By Don Wallis
Environmental regulation is changing dramatically.
The cover story for the Nov. 6, 2017, issue of TIME magazine is entitled—The Wrecking Crew. How Trump’s cabinet is dismantling government as we know it.
Massimo Calabresi in his lead article, Demolition Crew, explains that, unnoticed in all the uproar over President Trump’s tweeting and battles with Congress, the Administrative State is being reduced, or dismantled, depending upon one’s perspective. “Quietly, the Administration has taken thousands of actions, affecting everyone from the poorest day laborer to the richest investment banker.”
This is especially true in the Environmental Protection Agency, where its new head, Scott Pruitt, is systematically scaling back the scope of the EPA’s reach. Justin Worland, in his article Company Man In Washington, reports that “since he [Pruitt] took office, more than a dozen EPA regulations have been killed or put under review, from fuel efficiency standards to regulations on the disposal of coal ash to restrictions on toxic metals like arsenic in waterways…All this has aided business…”
The question foremost in many observers’ minds is whether this change of focus in the EPA, while beneficial to business in the short-term, is detrimental to the environment in the long-term?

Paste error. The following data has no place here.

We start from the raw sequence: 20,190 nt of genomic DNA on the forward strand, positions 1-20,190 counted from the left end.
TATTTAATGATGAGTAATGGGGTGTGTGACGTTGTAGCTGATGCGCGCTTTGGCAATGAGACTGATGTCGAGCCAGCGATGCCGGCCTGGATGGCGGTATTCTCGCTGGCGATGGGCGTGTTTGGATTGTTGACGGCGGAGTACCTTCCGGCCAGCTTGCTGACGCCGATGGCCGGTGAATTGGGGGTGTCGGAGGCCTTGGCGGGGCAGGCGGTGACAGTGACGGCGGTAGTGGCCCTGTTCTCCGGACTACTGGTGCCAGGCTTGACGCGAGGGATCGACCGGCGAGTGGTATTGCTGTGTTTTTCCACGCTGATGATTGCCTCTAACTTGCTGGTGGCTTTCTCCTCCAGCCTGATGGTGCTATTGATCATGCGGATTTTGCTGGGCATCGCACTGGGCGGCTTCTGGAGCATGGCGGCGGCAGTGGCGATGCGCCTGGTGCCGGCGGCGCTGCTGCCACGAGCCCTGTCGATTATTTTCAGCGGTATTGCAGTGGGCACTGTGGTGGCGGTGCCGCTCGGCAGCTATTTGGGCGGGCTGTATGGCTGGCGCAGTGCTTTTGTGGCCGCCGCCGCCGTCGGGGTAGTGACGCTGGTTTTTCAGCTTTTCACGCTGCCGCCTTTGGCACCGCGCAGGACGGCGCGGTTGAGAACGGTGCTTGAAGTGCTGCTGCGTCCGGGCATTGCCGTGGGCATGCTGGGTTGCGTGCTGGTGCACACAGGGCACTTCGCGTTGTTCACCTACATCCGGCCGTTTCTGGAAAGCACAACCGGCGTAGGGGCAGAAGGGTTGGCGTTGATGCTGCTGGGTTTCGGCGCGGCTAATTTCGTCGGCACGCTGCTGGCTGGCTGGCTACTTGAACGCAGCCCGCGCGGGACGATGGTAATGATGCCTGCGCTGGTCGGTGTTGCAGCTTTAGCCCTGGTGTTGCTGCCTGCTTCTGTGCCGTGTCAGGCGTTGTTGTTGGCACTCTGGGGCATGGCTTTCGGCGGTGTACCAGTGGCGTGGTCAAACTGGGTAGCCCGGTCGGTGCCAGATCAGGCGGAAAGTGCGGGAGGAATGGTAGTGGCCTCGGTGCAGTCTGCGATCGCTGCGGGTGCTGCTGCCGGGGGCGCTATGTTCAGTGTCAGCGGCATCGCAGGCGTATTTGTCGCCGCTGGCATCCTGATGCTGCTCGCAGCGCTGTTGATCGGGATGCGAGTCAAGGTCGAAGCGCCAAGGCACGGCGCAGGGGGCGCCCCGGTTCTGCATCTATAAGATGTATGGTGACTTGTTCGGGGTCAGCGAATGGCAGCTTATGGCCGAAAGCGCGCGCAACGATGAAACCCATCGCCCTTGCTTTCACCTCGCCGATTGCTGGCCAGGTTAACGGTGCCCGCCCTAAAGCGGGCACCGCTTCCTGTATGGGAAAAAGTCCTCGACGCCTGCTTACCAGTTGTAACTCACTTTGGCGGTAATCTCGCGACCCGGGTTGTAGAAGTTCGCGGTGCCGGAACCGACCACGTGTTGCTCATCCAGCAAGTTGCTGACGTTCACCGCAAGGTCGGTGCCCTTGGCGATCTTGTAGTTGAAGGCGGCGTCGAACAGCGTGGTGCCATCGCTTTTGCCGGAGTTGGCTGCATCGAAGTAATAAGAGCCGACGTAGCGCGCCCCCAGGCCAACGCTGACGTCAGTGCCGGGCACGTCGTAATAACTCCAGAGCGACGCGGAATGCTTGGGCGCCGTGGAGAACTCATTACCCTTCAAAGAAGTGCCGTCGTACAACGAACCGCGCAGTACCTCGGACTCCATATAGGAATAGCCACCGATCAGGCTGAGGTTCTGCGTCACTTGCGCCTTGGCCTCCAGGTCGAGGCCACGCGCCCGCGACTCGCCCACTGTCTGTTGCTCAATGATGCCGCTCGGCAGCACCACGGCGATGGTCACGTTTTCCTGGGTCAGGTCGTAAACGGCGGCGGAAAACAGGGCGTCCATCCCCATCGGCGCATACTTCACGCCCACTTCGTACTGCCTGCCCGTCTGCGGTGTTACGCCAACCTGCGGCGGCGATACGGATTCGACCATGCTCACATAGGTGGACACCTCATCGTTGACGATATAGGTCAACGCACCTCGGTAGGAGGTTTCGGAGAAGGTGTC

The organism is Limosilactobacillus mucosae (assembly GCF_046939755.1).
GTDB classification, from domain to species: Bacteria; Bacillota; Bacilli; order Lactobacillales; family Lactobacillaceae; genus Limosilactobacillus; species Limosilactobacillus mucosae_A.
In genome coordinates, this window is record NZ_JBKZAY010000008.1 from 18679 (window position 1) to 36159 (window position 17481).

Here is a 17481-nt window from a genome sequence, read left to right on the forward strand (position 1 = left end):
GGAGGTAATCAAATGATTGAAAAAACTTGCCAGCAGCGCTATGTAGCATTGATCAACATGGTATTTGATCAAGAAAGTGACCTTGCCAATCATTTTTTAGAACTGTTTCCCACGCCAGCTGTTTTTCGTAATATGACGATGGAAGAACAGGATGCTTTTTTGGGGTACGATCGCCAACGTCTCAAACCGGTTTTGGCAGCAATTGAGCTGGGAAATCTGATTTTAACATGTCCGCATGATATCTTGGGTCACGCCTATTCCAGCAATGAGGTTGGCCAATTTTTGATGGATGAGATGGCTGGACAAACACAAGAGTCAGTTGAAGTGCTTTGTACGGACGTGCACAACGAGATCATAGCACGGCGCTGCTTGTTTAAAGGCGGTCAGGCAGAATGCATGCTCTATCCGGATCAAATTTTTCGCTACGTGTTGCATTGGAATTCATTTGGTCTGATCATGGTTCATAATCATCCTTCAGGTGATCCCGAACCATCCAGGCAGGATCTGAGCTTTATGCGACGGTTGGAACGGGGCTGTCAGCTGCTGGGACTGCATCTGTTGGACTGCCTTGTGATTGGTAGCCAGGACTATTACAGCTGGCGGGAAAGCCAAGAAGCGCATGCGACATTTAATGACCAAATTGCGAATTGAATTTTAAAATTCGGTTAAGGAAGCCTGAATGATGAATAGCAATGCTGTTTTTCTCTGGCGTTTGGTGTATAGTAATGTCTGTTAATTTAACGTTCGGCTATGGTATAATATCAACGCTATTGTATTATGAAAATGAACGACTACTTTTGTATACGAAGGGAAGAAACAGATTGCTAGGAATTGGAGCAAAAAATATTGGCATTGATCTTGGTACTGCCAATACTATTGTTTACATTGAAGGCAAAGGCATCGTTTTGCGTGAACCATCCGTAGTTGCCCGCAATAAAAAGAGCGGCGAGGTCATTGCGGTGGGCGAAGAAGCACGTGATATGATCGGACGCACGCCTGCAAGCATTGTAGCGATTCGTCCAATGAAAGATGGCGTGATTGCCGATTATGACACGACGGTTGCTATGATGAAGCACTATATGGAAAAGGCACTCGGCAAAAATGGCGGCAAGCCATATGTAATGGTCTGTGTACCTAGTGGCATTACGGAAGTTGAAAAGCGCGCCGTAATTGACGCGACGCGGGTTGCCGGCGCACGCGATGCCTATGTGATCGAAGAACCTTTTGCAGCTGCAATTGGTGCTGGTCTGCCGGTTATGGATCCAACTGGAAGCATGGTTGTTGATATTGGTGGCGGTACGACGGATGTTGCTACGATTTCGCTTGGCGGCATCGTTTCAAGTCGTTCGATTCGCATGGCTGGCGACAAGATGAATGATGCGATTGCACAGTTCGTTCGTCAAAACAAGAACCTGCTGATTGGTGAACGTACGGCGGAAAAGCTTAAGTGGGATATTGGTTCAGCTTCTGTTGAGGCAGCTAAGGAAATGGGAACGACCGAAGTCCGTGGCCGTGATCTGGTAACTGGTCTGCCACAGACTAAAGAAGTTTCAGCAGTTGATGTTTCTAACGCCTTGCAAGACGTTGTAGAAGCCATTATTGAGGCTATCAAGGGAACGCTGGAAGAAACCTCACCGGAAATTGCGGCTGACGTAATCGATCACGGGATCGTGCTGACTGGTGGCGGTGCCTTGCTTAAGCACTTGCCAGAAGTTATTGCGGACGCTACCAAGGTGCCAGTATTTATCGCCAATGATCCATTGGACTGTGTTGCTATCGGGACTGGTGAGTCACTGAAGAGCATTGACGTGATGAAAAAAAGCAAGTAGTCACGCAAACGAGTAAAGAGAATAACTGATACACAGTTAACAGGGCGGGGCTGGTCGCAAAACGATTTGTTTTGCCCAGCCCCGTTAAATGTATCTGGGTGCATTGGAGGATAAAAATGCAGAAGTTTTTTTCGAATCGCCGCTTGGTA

Certainly some constraints placed upon the construction industry by the EPA are being dismantled. The Clean Water Act is being replaced by a more statutorily defensible interpretation of the EPA’s mandate.
Mr. Pruitt argues that many environmental decisions should be made by experts within state and local government who understand the nuances of the local environment and business community. This is motivated, in part, by an underlying belief that local communities are wise enough to regulate themselves.
The basic issue in environmental law has always been—how can our society strike a reasonable balance between the need to preserve the environment while preserving and creating jobs?
The Obama administration and the Trump administration have addressed this question from dramatically different perspectives.
Those of us in the construction industry should participate in this discussion. It’s too important to leave to politicians and bureaucrats, no matter how well intended they may be.
DEMOLIYION CREW, Massimo Calabresi, TIME magazine, Nov. 6, 2017.
COMPANY MAN IN WASHINGTON, Justin Worland, TIME magazine, Nov. 6, 2017.
Don Wallis has more than 40 years experience in residential and commercial construction, and land development. He also has a law degree and currently teaches Environmental Law at Santa Fe Community College.